Thursday, January 31, 2013
Little Miss Crabby Pants Explains Why Print And NY Aren't Dead Just Yet
You all know the ones I'm talking about.
I should preface this post by saying that I am a librarian, and librarians do not, generally, hate self-published writers. It's just we've been on the front-lines for a very looooooong time. Back in The Dark Ages before self-publishing was The New Black. Fielding calls and visits from people who looked, and smelled, like the Unabomber and were "publishing" various "manifestos" in their basements. There's still a crap-ton of dreck out there in the self-publishing world, but it's no longer just a territory for the crazy, delusional, and all-out kooky - although yes, they're still there. So yeah, if you ever run up against a librarian who turns up their nose at self-publishing? That would be why. We have battle scars that the Knights Templar can only dream about.
Here's my problem though: If I hear one more thing about how digital is taking over the universe, print books are going to be obsolete tomorrow, that publishers are on their last legs, I'm going to punch the misguided soul who utters it in my presence right in their face. And here's why:
If self-publishing is so super-gee-whiz fantastic why are so many self-published authors willing to sign deals with traditional New York publishers?
Yeah, riddle me that.
Bella Andre has signed a deal with Harlequin to release her originally self-and-digital-only-published Sullivan's series in print. "New Adult" writers Cora Carmack and Tammara Webber have inked deals. There's Amanda Hocking (of course) and the mother of all self-published authors jumping ship to traditional New York? Yeah, E.L. James.
And these are just the folks I thought of off the top of my head without breaking out my Google-Fu.
So if self-publishing is so great and writers can make oodles of money that they get to keep all to themselves and don't have to share any of it with an Evil Publisher - why ink these deals with traditional publishers?
I'll tell you why: Expanding Your Reach.
Or in simpler terms, it's All About The Distribution Baby.
That series sold crazy tons of copies in print. And no matter how much a segment of the self-publishing community likes to rail against Evil Publishers? There's not a one of those folks that wouldn't cough up a kidney if Random House came knocking on their door promising them Crazy E.L. James Numbers.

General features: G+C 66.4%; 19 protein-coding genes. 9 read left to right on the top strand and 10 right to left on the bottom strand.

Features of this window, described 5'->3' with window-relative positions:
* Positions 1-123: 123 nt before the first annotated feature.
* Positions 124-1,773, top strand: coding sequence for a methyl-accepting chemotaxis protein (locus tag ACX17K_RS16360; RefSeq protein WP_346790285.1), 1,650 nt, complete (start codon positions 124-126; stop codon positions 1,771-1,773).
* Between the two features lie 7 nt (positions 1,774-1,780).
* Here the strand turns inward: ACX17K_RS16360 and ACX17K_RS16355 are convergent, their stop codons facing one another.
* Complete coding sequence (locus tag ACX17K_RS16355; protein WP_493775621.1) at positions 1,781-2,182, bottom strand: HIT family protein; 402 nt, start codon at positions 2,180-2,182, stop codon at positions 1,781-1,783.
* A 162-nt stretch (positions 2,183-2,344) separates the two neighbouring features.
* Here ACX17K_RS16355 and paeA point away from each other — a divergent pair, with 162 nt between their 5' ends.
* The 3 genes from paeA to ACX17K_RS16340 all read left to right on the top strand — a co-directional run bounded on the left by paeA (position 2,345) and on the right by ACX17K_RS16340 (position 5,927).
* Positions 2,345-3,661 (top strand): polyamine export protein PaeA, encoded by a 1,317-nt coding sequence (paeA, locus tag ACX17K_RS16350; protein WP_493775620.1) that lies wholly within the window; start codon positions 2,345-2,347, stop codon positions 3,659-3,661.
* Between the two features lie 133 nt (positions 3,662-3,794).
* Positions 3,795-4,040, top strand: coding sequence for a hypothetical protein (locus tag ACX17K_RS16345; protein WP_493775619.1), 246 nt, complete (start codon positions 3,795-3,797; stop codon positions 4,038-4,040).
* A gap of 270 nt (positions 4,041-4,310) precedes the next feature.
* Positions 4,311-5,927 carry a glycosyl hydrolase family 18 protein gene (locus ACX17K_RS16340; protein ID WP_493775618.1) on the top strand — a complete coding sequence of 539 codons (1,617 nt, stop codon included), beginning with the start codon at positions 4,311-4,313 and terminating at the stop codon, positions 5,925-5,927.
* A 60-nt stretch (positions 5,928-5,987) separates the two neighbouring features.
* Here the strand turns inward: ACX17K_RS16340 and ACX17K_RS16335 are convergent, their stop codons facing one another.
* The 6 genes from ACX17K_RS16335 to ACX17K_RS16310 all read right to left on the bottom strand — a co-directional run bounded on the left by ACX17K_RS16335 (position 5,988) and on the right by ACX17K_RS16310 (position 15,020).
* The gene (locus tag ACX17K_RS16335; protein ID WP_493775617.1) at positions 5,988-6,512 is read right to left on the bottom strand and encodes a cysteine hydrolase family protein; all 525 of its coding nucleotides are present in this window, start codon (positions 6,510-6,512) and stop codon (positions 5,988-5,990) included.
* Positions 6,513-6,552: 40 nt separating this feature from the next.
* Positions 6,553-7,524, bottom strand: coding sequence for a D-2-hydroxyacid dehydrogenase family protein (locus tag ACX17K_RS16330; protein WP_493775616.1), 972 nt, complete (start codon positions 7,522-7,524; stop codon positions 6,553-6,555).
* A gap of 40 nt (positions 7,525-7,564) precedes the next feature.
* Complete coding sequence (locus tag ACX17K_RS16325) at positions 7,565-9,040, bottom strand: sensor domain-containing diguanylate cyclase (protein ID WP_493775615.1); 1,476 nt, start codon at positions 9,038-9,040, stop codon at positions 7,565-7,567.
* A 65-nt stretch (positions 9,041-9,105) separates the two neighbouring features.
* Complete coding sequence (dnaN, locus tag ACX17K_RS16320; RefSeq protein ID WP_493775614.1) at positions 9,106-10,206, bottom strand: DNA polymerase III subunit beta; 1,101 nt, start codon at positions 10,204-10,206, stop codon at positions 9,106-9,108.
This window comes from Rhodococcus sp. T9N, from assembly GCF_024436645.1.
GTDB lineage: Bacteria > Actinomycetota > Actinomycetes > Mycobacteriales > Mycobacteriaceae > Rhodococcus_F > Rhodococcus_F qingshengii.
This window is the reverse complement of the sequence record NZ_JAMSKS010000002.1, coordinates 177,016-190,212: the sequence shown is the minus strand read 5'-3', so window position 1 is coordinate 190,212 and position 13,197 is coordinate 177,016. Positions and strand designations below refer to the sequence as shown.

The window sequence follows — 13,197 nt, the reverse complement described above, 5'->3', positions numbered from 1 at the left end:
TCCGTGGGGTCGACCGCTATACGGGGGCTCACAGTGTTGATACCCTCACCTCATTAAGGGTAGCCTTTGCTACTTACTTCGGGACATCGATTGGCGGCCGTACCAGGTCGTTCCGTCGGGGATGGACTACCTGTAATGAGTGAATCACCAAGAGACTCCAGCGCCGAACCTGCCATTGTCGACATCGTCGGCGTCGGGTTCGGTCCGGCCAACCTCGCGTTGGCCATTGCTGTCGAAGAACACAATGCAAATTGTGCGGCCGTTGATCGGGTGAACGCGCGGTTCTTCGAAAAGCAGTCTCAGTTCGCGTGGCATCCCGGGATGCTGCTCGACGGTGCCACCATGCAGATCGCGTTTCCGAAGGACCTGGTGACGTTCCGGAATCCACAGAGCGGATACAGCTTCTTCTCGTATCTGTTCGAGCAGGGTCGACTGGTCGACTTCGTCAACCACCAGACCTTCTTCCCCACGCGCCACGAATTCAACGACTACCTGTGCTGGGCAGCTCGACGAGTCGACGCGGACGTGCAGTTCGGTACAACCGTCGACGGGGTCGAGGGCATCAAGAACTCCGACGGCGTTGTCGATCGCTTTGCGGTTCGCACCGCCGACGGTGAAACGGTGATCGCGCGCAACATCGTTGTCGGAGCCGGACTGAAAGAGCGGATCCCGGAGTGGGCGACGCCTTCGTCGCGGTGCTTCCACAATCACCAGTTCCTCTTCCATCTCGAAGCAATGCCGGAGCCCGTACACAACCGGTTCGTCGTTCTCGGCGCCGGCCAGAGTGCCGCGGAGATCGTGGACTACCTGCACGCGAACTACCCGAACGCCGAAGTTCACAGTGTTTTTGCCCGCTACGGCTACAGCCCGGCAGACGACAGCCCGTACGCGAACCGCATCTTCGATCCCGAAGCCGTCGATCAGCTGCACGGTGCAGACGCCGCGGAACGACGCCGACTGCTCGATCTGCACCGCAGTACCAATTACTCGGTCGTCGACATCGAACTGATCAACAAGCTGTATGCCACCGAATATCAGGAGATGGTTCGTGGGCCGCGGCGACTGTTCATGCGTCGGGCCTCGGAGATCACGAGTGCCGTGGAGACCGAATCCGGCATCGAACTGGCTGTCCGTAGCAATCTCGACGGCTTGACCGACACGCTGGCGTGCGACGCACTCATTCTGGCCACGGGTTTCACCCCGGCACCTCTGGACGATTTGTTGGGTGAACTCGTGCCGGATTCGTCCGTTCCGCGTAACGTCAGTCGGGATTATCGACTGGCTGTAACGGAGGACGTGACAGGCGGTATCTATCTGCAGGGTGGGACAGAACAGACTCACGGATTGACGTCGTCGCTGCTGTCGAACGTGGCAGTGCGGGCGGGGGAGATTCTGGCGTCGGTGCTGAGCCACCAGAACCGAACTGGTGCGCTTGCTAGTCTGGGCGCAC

Fifty Shades taught us not everybody is reading digital. No really, they aren't. These readers (active or casual) also aren't necessarily spending their free time online, mindlessly trolling Amazon, blogs, whatever looking for that next great undiscovered self-published author.
Shocking, I know.
You know where these people are? Other places. Oh, like WalMart and Target and Costco. And even though there are less places to distribute books these days? Yeah, publishers can still distribute the hell out of them (not only to brick and mortar outlets, but online ones as well). I want to meet the first self-published author who cracks the WalMart nut as a self-published author. Because that person? That person will truly have changed the face of the publishing industry as we currently know it.
Here's what I think: I think self-publishing is very quickly morphing into a marketing gimmick. A strategy that publishers can use to feed the hype machine. To exploit the human tendency to love an underdog. See! E.L. James is just like you and me! And she wrote this book! And published it herself! You go girl! Publishers just need to sit back, wait to see what books are generating a modicum of buzz, swoop in, sign the deal, and they've got built-in, ready-made PR.
And for the self-published author? I think we've already seen that they don't necessarily need to write a well-written book (zing). They just need to write the book that generates enough of a buzz to get some publisher's attention. Are the days of toiling on craft and working your ass off going the way of the dinosaur? I don't think that will ever entirely go out of vogue, but I do think we'll see more Lottery Ticket Mentality creeping in to self-publishing. "Let me play these numbers, throw up a digital version on Amazon and see what happens...."
Which, for the self-published author who truly feels that self-publishing is the right choice for them and genuinely feels that traditional NY isn't their scene (and yes these writers do exist)? Yeah, I feel sorry for them already, because I totally can see this Lottery Ticket thing becoming really annoying really quickly (assuming my theory has any merit whatsoever).
So yeah, Little Miss Crabby Pants is just about full up on the whole Publishers = Evil Goliath, Self-Published Writers = Shining White Knight David. Until I start reading about droves of authors telling New York to go screw themselves, which I don't see happening anytime remotely soon, I refuse to believe traditional publishing as we know it has boarded the Titanic.
Barnes & Noble goes belly-up and then maybe they'll start being nicer to libraries since, you know, WE DISPLAY AND HAND SELL THEIR PRODUCTS).
But yeah, color me skeptical that self-publishing is going to take down the Evil Traditional Publishing Empire. Unless New York Publishing has a vulnerable exhaust port I'm unaware of.....